I like the recent move to put Connor with Motte and Compher. Motte and Compher have always played their best when paired together, and you might as well load up that first line as much as possible. Compher isn't scoring a ton but he has a whopping 15 assists this year because he drives play. Not like Hyman—he's not walking off the boards—but he is very good at getting and maintaining effective possession in the offensive zone. The goals will come.

Meanwhile Michigan's next six forwards are also producing. The Warren-Marody-Calderone line has been highly effective. Selman, Kile, and Nieves have all had their moments as well. Having three solid scoring lines despite the departures of Copp and Larkin is a very nice thing to have, especially given the above rickety business.

Goalie commit

Michigan picks up a commit from this gentleman:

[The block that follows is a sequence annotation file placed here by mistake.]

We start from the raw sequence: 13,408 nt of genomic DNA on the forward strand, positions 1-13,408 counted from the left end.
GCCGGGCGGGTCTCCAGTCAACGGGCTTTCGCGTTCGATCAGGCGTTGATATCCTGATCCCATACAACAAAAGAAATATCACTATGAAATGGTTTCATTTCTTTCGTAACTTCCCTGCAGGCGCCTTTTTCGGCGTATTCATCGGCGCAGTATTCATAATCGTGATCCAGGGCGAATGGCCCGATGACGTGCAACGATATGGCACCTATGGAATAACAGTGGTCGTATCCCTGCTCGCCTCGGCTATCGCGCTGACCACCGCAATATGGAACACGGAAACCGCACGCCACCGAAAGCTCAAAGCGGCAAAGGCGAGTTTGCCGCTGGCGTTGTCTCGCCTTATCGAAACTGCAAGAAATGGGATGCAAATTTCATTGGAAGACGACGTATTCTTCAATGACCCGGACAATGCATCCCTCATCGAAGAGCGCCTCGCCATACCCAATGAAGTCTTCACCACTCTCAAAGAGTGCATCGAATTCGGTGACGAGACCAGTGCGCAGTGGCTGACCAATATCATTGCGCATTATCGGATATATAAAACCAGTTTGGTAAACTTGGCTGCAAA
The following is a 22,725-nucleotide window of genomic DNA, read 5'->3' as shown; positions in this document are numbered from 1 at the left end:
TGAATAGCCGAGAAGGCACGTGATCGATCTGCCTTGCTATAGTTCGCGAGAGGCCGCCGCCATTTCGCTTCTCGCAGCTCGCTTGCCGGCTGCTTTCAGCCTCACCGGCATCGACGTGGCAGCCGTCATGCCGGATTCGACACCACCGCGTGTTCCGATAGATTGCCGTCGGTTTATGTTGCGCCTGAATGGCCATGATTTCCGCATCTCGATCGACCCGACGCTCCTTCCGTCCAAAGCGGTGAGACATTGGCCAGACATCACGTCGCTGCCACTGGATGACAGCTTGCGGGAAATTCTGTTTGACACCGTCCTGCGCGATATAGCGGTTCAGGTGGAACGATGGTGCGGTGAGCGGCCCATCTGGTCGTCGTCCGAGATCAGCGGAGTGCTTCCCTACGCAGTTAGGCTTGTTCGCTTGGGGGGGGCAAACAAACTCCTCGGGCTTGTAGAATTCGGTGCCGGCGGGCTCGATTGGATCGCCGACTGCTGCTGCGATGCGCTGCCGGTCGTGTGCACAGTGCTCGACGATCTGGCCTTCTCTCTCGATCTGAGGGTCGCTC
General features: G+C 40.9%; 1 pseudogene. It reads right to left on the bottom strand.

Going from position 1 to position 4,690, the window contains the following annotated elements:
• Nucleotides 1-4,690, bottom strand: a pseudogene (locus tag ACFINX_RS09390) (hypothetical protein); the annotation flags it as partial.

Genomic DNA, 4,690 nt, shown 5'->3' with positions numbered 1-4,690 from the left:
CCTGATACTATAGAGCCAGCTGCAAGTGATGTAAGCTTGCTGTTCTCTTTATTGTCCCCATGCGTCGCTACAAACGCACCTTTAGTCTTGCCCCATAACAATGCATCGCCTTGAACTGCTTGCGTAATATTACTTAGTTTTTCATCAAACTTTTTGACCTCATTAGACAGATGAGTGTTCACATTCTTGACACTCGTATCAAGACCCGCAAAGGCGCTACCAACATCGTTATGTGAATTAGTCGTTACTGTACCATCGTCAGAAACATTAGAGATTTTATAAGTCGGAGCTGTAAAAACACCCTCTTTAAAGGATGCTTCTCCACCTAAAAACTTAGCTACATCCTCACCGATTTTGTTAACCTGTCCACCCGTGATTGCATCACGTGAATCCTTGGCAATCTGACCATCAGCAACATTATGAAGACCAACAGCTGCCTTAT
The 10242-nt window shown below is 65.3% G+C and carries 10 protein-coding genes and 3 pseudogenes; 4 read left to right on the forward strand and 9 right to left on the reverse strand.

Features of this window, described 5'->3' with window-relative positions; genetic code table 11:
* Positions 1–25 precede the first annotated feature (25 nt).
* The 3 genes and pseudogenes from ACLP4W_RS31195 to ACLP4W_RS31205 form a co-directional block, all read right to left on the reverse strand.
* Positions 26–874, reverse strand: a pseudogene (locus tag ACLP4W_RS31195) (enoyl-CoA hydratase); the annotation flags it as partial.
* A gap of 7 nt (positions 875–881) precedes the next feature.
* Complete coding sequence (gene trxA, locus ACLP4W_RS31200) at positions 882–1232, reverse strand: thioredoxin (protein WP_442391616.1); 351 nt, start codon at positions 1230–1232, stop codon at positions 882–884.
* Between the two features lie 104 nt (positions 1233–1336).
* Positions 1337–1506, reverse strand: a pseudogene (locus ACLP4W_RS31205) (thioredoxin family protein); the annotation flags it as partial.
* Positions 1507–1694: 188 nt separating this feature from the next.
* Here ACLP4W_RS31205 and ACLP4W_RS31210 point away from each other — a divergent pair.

LaFontaine will come in next year to compete with Catt and Nagelvoort after Racine graduates. He's got a .927 in the NAHL, and as I always mention when NAHL goalies get brought up: goalies come from weird places.

On the Age 20 proposal

College Hockey News collects some additional head coach reactions. I thought this was pretty interesting from the UConn HC:

They say it's a matter of have and have nots and it's only the big schools doing it, and it's not just big schools. If you go on a recruitng web site, some teams have 22 players committed. One team has a player committed for 2020. You have kids committing as (high school) freshmen and the kid doesn't pan out, and they put him off, and now he doesn't wind up going (to that college). So you have this kid because of the silly gentleman's agreement that I'm not in support of for the same reason. I hope (the new proposal) is going to stop of the stockpiling in recruiting.